Puerto Rico Governor “soft vetoes” 100% renewable energy bill


Today the hope that Puerto Rico would move to 100% renewable energy was set back with Governor Rosselló ordering the island’s House of Representatives to send SB 773 – which would have required that the territory completely move off of thermal electricity generation by 2050 – back to committee.

According to Meghan Nutting, executive VP of policy and communications at Sunnova, Governor Rosselló nixed the bill due to a provision which would have provided a 75% tax credit for renewable energy systems in years 2019 and 2020, and which declined thereafter. According to local press, the Department of Finance had also objected to this provision.

Other sources close to pv magazine have cited the sensitive issue of labor agreements for employees of PREPA, the island’s state-run utility.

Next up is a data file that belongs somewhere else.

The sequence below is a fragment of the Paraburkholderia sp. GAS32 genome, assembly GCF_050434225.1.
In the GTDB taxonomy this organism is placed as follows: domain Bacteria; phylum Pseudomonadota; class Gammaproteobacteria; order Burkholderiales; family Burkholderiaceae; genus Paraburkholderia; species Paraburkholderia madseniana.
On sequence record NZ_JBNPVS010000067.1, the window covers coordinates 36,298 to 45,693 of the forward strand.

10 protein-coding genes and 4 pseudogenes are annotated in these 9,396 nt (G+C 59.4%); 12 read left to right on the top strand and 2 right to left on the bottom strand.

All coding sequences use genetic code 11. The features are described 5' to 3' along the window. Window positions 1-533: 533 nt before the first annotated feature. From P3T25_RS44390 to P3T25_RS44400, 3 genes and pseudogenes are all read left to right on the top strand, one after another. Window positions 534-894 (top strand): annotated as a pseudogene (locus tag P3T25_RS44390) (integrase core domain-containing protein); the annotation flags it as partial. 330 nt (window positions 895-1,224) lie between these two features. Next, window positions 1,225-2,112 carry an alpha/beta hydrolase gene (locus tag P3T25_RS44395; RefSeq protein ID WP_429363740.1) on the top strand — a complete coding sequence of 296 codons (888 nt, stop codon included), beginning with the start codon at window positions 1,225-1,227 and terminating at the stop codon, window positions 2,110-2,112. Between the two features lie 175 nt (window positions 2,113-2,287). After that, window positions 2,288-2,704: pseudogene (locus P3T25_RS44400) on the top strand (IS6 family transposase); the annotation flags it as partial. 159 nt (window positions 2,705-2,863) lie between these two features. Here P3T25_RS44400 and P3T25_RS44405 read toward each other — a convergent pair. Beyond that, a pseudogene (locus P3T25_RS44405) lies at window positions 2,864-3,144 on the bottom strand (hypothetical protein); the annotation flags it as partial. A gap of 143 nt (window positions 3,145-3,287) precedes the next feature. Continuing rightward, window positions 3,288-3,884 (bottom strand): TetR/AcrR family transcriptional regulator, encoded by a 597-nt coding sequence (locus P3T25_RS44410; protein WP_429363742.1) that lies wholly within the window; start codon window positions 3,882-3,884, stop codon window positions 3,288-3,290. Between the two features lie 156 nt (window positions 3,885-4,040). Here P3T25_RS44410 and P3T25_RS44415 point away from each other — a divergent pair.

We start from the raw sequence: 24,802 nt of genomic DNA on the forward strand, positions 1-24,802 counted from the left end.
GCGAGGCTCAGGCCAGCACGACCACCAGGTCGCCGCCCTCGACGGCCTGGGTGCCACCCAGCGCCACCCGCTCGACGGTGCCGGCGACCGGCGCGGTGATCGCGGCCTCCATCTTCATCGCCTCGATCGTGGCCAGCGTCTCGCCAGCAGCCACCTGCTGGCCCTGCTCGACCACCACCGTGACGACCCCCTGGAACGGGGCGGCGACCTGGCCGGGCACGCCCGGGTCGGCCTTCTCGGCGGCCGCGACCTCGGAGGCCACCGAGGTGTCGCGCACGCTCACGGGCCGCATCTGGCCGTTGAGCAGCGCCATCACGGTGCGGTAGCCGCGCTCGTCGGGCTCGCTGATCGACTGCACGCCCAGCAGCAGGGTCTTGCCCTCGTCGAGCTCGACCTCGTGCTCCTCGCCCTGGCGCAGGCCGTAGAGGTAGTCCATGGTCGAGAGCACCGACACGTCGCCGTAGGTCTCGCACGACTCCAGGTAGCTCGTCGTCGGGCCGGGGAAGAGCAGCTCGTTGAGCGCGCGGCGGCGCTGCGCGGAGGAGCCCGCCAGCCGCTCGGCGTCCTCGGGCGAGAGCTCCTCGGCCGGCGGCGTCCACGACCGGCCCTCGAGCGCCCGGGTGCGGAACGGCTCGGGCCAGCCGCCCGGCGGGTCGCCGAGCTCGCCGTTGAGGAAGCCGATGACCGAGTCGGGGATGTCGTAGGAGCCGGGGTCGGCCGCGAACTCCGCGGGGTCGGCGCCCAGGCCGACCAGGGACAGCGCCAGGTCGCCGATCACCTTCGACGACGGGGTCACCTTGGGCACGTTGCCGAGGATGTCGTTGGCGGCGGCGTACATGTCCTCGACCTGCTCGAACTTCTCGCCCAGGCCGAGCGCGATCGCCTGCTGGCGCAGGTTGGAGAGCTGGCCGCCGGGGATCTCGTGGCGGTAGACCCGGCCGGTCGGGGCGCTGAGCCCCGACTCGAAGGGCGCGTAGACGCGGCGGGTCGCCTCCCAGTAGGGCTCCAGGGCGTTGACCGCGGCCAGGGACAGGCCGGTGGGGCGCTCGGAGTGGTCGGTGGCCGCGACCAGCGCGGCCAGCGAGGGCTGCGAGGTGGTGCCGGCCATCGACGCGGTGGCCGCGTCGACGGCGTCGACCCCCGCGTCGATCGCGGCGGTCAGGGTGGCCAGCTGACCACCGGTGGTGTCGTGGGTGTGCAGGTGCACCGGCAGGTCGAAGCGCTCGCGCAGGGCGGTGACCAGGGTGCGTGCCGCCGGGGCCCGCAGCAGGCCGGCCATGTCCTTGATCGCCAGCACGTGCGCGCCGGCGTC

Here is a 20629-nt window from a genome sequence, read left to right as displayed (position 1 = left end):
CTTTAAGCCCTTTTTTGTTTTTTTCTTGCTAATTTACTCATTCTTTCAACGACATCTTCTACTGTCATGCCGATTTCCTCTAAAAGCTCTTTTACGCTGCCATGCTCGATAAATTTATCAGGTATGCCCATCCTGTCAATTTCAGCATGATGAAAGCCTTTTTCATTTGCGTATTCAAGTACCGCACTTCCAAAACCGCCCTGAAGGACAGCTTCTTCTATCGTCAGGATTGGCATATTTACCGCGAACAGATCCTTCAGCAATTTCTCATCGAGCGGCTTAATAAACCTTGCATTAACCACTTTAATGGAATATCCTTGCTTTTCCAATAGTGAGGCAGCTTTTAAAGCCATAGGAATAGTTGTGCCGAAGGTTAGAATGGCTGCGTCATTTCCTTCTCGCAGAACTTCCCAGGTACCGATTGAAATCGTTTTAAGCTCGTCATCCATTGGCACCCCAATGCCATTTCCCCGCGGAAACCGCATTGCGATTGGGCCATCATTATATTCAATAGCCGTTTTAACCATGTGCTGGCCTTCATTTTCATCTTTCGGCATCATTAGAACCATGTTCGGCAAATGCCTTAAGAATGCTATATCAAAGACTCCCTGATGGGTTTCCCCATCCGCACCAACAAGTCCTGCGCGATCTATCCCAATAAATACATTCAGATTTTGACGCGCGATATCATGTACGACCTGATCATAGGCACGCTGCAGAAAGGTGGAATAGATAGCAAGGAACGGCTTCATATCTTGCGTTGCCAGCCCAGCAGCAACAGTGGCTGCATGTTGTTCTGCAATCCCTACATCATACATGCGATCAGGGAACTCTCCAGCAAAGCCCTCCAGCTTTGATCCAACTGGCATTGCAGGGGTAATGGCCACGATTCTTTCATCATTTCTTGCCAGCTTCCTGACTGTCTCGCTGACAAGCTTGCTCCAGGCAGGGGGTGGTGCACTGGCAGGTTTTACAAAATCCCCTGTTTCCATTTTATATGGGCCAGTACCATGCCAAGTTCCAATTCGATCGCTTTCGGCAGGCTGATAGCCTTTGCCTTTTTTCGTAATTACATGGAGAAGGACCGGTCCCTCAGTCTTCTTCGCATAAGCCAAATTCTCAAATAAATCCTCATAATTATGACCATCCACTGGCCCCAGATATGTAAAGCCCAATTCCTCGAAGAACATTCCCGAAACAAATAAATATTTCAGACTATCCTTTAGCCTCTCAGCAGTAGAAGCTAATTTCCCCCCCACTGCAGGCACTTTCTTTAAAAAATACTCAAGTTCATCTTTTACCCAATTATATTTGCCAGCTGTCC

This move was foreshadowed three days ago when Governor Rosselló issued an executive order to create a cross-agency committee to study actions to take to combat climate change. Local publication El Nuevo Día says the executive order sets the groundwork for a move to 40% renewable energy in five years (which is not mentioned in the order itself), however Jigar Shah called the move “meaningless” on LinkedIn.

It is difficult to read the tea leaves at this point. Governor Rosselló has been vocally in favor of a move to 100% renewables, and there is another piece of legislation (SB 1121) which calls for 50% renewable energy by 2040 and 100% by 2050.

Two of the biggest companies which pv magazine spoke with said that this new legislation is the focus of their efforts. “We’re laser-focused on passing SB 1121,” Sunrun Senior Manager of Public Affairs Andy Newbold told pv magazine.

However, time is running out in Puerto Rico’s legislative session and it is not clear that SB 1121 can pass Puerto Rico’s House of Representatives by this date.

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